Indian cuisine is famous around the world for its rich aromatic taste (no doubt!). Its mouth watering flavor and combination of exotic spices make it delightful. In addition to the taste, they are bestowed with vital health benefits. Turmeric is a ubiquitous spice in the Indian cuisine that has been in use for more than 2500 years.
PLACE OF ORIGIN
It is called ‘Indian Saffron’ or ‘Indian Spice Gold’ in Europe as it is used as an alternative to the far more expensive spice, Saffron. Turmeric is called ‘Manjal’ in Tamil, ‘Pasupu’ in Telugu and ‘Haldi’ in Hindi/Sanskrit.
Ancient Indian Siddha medicine realized turmeric’s medicinal value thousands of years ago, much of which is now being researched and understood in the modern day. The most active component of turmeric is ‘Curcumin’ which makes up 2% to 5% of the spice. This component has ample biological and medicinal properties.
1. Anti – Inflammatory –. Curcumin has good anti-inflammatory property. Turmeric powder is used in capsules which are consumed by people suffering from arthritis (inflammation of bone joints)
2. Anti – Angiogenic – Turmeric is anti-angiogenic, a property that inhibits the growth of new blood vessels, which is useful in treating tumors, especially of the breast and pancreas. It is also useful in reducing macular degeneration which is an age related disorder where the blood vessels of the retina become overgrown and damage vision. Curcumin also helps in curing Alzheimer’s disease and resists cataract formation in the eyes.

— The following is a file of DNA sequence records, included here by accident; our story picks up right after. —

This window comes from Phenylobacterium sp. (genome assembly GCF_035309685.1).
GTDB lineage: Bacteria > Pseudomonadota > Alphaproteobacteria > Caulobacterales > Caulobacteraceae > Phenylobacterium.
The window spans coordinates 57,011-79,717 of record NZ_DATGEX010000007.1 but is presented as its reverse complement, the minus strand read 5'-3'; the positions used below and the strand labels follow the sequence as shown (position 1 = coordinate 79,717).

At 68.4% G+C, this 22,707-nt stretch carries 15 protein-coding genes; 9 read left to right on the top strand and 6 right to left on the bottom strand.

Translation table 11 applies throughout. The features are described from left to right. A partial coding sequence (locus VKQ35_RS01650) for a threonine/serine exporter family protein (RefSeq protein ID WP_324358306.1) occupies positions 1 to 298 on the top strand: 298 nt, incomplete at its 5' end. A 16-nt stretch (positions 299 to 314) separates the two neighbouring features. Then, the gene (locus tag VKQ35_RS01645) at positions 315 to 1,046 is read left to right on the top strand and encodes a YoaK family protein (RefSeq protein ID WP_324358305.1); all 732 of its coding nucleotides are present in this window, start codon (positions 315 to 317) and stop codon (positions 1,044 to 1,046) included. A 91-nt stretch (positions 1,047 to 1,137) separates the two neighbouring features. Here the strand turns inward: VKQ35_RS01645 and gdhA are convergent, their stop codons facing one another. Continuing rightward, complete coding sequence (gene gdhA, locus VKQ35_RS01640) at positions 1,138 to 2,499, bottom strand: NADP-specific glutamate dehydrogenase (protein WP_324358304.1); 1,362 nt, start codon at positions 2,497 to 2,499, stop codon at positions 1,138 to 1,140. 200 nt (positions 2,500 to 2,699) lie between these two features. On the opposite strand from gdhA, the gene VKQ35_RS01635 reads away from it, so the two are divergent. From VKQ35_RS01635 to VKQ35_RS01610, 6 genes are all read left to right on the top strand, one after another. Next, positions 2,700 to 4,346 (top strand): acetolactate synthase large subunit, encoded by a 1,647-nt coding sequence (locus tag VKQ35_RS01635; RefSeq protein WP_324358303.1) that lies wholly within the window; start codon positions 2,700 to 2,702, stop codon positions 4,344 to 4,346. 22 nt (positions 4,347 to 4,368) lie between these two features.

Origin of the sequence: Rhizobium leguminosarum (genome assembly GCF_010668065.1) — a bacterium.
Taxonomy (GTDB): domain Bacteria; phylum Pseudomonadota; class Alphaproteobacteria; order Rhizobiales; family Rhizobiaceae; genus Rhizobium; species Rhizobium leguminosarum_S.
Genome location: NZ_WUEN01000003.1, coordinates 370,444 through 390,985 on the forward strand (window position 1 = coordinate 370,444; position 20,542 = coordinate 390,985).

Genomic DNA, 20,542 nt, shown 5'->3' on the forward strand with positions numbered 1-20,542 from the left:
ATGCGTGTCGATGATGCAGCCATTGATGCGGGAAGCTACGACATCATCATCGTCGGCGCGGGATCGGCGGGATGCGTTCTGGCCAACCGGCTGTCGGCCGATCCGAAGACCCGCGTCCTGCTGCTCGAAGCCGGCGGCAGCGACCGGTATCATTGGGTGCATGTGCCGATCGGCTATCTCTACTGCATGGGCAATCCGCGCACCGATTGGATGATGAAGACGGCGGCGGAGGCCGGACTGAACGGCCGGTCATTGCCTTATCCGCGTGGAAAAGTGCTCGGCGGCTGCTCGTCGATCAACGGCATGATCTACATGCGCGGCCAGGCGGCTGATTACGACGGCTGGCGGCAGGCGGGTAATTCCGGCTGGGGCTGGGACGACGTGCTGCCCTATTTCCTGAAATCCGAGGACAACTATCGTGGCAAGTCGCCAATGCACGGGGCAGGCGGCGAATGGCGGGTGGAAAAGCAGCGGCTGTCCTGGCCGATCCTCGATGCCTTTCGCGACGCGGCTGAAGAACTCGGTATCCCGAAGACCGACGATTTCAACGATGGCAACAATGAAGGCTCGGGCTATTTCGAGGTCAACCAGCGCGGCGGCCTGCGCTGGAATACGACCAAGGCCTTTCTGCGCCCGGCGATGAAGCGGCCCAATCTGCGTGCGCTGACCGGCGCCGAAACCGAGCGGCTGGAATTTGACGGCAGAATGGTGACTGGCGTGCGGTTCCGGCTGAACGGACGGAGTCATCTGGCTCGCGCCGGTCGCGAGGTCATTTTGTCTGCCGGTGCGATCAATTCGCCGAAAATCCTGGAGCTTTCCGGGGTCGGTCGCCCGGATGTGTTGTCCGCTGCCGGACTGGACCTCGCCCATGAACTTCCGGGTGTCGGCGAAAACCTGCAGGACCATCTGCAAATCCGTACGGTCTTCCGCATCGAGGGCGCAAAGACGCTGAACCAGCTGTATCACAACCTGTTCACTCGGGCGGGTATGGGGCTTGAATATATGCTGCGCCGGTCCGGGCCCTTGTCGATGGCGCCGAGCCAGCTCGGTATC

3. Cosmetic – Turmeric powder is applied by Indian women to keep them free from superfluous hair. It helps improve the texture, tone and tan of skin and touted as an anti-aging agent. It figures prominently in bride beautification ceremonies of India, Nepal, Bangladesh and Pakistan. Recently, it is also used in the formulation of sunscreen lotions.
4. Wound Healing – Anti –microbial and anti-bacterial properties in turmeric make it a good anti-septic. Turmeric powder is made into a paste and applied on open wounds and cuts. It fights the germs present on the open wounds. Turmeric is used by band-aid companies like ‘Hansa-plast’. as it heals wounds faster.
5. Liver Detoxifier – Liver removes toxins from blood-stream and chemically changes them into risk-free substances that could be washed away. If this function is not properly done, it results in cholesterol related problems, constipation and allergies. Turmeric is a good liver detoxifier. Curcumin boosts the production of Bile juice in the liver that is necessary for digestion and treats the above mentioned problems. It also treats gall bladder stones.
In addition to health benefits, turmeric also plays an important role in the cultural ceremonies in India, especially in Tamilnadu. It is used in holy rituals performed to the Hindu God, Ganesha. Turmeric powder is mixed with water and formed into a cone-like shape which is kept in plates during the ritual. During Pongal, the harvest festival in Tamilnadu, an entire turmeric plant is given as offering to Sun God, Surya. It is tied around the Pongal pot in which rice and ghee pongal are prepared. In South Indian marriages, a turmeric tuber tied with a string is used to replace the Mangalsutra (holy marriage necklace) temporarily or permanently.
Nizamabad, a city in the South Indian state of Andhra Pradesh is the world’s largest producer and the most important trading center for turmeric. In Tamilnadu, Erode is called ‘Turmeric City’ and it trades turmeric not only from Tamilnadu but also from Karnataka.
Turmeric is a pungent multi – beneficial spice of Tamilnadu and is celebrated for its uses everyday.
One can only wonder how our ancestors were able to figure out these spices and their benefits so many years ago!